Vancouver, B.C. – When the initial decision was handed down in 2016, acquitting Colville Tribal member Rick Desautel of hunting violations in Sinixt traditions lands north of the 49th Parallel, the aboriginal rights of the Sinixt descendants of the Colville Tribes were reestablished nearly 60 years after being declared extinct.
Armed with the legal protection of that decision, tribal members have returned to British Columbia to hunt, fish and gather.
Now, the Colville Tribes have found themselves back in court.
Tribal leaders and attorneys joined Desautel yesterday to present its case in the Rick Desautel/Sinixt Hunting Rights case before the British Columbia Court of Appeal in Vancouver, B.C.
“We are grateful for a very engaged hearing from the Court of Appeal, and confident that the Court will hold, as previous courts have decided, that the Sinixt people are not ‘extinct’ in Canada and that Rick Desautel, as a Sinixt descendant, has the right to hunt in the traditional and historic territories of the Sinixt in British Columbia,” Colville Chairman Rodney Cawston said.
This is the second appeal in this landmark case following wins at the B.C. Supreme Court and lower Provincial Court.
In ruling in the first appeal in December 2017, Justice Robert J. Sewell found that recognizing the Sinixt as an Aboriginal Peoples of Canada is consistent with the overarching goal of reconciliation. He wrote:
“I find that recognizing that the Sinixt are aboriginal people of Canada under s. 35 is entirely consistent with the objective of reconciliation established in the jurisprudence. In my view, it would be inconsistent with that objective to deny a right to a group that occupied the land in question in pre-contact times and continued to actively use the territory for some years after the imposition of the international boundary on them.”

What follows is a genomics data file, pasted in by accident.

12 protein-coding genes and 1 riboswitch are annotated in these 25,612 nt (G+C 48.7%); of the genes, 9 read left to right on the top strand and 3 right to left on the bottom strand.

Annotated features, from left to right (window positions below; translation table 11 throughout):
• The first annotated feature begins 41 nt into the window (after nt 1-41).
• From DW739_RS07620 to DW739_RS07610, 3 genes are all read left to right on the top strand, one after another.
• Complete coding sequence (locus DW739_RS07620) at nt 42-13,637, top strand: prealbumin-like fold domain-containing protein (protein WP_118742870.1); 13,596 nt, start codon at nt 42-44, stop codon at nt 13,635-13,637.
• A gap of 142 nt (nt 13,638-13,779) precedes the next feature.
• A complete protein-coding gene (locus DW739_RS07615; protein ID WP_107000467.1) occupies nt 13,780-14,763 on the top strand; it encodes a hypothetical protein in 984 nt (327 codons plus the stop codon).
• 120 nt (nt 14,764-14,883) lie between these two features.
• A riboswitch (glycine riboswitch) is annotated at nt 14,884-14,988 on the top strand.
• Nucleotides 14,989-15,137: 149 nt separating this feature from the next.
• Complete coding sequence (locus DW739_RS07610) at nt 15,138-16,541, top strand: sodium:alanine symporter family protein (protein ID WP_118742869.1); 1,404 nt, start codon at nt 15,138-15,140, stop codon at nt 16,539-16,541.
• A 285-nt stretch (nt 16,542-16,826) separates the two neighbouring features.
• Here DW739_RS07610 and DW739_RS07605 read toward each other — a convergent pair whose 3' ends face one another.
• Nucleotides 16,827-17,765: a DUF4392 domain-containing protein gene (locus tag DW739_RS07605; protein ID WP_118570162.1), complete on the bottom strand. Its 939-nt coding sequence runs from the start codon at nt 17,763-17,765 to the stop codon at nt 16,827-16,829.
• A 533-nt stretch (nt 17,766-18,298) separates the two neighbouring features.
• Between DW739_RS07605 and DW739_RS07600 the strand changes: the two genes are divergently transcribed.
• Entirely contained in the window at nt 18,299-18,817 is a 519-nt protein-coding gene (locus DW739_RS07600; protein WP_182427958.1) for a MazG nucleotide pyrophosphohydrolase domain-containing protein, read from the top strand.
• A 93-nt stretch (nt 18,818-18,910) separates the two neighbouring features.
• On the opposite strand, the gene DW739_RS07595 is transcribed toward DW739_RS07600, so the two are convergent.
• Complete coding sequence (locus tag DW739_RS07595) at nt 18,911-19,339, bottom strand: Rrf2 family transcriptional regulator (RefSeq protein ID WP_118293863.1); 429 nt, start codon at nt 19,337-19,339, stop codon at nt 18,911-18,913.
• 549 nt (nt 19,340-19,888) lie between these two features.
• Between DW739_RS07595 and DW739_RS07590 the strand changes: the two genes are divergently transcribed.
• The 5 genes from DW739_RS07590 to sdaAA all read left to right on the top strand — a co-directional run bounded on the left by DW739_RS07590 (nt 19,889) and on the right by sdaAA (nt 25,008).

In 2010, Mr. Desautel was charged with hunting elk as a non-resident, without a license, near Castlegar, which falls within Sinixt traditional territory that stretches north from the Colville Reservation in the United States to the area in and around the Arrow Lakes in Canada.
“I found it to be very humbling to watch the judge listen to our argument” said Desautel, “The Sinixt have continued to exercise their inherent rights to hunt, gather and maintain their cultural and historical connections in our territory in British Columbia. I am honored that this case will allow my grandchildren and Sinixt future generations to carry on those traditions.”
Following a lengthy trial held in the fall of 2016, Justice Lisa Mrozinski of the BC Provincial Court held that Sinixt hunting rights endured to the present day, notwithstanding a variety of historical forces which contributed to many Sinixt moving south of what is now the international border, and the introduction of legislation to make it illegal for the Sinixt to hunt in Canada.
The Sinixt/ Lakes Tribe is one of twelve represented by the CCT.
A decision is not expected until sometime in 2019.